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Beijing Workshop Promotes Financial Consumer Protection in China

February 5, 2013


Do you use any kind of financial products, such as a bank card?

Do you know how to make a formal complaint when you are not satisfied with the financial services you receive?

Do you feel your rights as a financial consumer are well-protected?

Worldwide, 150 million new consumers join the financial market each year. How to better protect financial consumers has become an important issue for all countries.

To share international best practices in financial consumer protection as well as discussing how to establish a legal framework of it in China, a workshop on “Financial Consumer Protection: Best Practices and Legal Framework” was held in Beijing on January 28, 2013.

The workshop, attended by over 90 officials and professionals from China’s major financial institutions, was co-organized by the People’s Bank of China (PBC) and the World Bank, as part of the Bank’s support to China in protecting the interest of financial consumers, promoting financial access and competition, and maintaining a healthy financial market.

Global financial crisis in 2008 demonstrated that weak consumer protection poses significant risk to wider economy, said Wang Huaqing, PBC’s Commissioner of Discipline Inspection as he opened the workshop. “The need to protect financial consumers has become a common understanding and international trend,” he said.


" There is a strong link between protecting consumers from abusive products and practices, and safety and soundness of financial system. "

Nagavalli Annamalai

a lead counsel at the World Bank

The Chinese government attaches great importance to this and has, since 2011, established a department specializing in financial consumer protection in PBC, the China Banking Regulatory Commission (CBRC), the China Insurance Regulatory Commission (CIRC) and the China Securities Regulatory Commission (CSRC) respectively.

According to the official website of PBC, as of the end of November 2012, its branches set up 822 financial consumer advocacy centers around the country and received 11,717 complaints and appeals, of which 10,499 were settled.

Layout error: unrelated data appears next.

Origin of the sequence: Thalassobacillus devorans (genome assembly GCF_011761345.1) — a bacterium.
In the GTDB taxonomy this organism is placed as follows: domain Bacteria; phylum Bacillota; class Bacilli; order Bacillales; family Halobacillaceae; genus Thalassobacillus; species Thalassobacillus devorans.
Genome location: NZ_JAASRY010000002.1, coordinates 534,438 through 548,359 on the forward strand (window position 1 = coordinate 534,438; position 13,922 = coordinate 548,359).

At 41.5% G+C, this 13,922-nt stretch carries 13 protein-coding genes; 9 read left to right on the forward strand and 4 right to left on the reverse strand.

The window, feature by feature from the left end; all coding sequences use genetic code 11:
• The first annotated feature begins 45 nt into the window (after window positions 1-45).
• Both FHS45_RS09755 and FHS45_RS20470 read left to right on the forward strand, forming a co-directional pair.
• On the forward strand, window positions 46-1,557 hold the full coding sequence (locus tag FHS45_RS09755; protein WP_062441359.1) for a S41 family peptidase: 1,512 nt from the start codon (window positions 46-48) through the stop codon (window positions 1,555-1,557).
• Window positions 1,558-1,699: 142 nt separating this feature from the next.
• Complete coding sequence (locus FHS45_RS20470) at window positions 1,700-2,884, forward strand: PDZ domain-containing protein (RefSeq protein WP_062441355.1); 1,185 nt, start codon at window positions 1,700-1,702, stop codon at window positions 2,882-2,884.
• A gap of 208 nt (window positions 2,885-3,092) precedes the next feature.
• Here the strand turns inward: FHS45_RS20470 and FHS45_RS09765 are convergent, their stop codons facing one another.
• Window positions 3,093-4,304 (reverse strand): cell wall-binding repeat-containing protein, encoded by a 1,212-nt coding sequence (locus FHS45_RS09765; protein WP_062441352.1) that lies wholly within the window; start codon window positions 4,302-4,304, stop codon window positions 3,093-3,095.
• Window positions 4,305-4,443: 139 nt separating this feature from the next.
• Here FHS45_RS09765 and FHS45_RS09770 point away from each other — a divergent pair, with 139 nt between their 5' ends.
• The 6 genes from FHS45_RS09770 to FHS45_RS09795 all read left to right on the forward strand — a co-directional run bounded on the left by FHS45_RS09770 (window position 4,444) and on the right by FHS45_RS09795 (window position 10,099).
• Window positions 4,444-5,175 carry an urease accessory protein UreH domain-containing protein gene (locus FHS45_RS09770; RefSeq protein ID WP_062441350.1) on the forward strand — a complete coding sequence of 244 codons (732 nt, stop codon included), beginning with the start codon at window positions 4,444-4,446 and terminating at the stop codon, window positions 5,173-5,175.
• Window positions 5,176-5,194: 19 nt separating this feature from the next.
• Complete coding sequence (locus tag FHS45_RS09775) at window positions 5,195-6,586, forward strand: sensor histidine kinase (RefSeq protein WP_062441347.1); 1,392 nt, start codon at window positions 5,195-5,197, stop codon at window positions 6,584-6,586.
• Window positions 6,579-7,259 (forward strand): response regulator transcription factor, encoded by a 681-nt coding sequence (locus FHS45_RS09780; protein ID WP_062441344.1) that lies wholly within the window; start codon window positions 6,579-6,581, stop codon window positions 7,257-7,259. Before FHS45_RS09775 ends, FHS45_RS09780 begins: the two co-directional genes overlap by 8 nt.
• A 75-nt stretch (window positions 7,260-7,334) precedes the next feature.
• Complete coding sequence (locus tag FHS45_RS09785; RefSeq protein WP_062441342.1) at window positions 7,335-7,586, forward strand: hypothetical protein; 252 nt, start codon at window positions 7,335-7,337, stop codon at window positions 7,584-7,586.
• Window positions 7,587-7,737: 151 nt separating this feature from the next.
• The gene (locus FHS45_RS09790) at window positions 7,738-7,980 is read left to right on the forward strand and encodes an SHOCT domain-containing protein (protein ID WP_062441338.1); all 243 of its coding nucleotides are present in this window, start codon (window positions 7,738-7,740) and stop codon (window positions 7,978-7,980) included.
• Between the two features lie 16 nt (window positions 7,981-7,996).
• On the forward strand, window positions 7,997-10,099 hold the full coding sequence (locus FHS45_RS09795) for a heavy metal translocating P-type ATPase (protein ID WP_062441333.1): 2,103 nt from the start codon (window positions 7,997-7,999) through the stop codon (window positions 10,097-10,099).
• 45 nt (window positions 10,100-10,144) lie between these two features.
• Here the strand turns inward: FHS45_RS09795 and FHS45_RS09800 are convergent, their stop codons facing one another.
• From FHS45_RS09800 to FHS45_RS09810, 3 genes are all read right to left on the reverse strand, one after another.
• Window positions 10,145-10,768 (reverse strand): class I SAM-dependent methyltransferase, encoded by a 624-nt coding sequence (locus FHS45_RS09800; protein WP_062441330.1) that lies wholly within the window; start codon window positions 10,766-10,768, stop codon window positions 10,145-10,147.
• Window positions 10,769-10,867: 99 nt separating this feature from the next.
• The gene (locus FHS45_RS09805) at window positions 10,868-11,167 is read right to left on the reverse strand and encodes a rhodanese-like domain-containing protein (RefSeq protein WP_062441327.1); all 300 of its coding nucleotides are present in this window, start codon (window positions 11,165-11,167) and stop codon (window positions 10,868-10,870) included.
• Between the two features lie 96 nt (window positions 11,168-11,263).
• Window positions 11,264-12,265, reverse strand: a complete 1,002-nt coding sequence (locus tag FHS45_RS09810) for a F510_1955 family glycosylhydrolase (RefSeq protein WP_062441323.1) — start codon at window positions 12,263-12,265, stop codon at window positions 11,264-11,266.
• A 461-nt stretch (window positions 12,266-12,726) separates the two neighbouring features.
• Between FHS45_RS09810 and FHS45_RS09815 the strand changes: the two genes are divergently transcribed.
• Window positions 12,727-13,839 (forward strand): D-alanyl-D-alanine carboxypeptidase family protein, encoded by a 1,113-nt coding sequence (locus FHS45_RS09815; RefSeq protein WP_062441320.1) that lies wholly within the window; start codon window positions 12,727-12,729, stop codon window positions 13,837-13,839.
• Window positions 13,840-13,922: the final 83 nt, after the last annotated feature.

“There is a strong link between protecting consumers from abusive products and practices, and safety and soundness of financial system,” said Nagavalli Annamalai, a lead counsel at the World Bank. Consumer confidence and trust promotes financial stability, growth, efficiency and innovation in the financial system over the long term, she stressed.

James Callon, former Commissioner of Financial Consumer Agency of Canada (FCAC), shared FCAC’s experience – for example, how it established early credibility by practicing full transparency with the industry, uncovering major issues of systemic non-compliance and providing quality service to the public.  

As a result, in the first five years of operation, over $120 million dollars was refunded to consumers due to compliance actions; errors in millions of mortgage documents were found and corrected; major market campaigns with misleading disclosure on rates were challenged.

Jiao Jinpu, Director General, Financial Consumer Protection Department of the PBC, said that PBC launched pilot projects in financial consumer protection in 2010 and has since made progress in financial consumer education, established and improved mechanisms for settling complaints and appeals, and carried out special activities in personal information protection by commercial banks and prevention of and crackdown on bank-card related crimes.

These pilots will close in 2013 and then a set of formal mechanisms will roll out, he said.  

“In financial consumer protection, the World Bank has much experience in both research and on-the-ground practices. We hope that our two sides could strengthen cooperation in wider areas in the future,” Wang Huaqing said.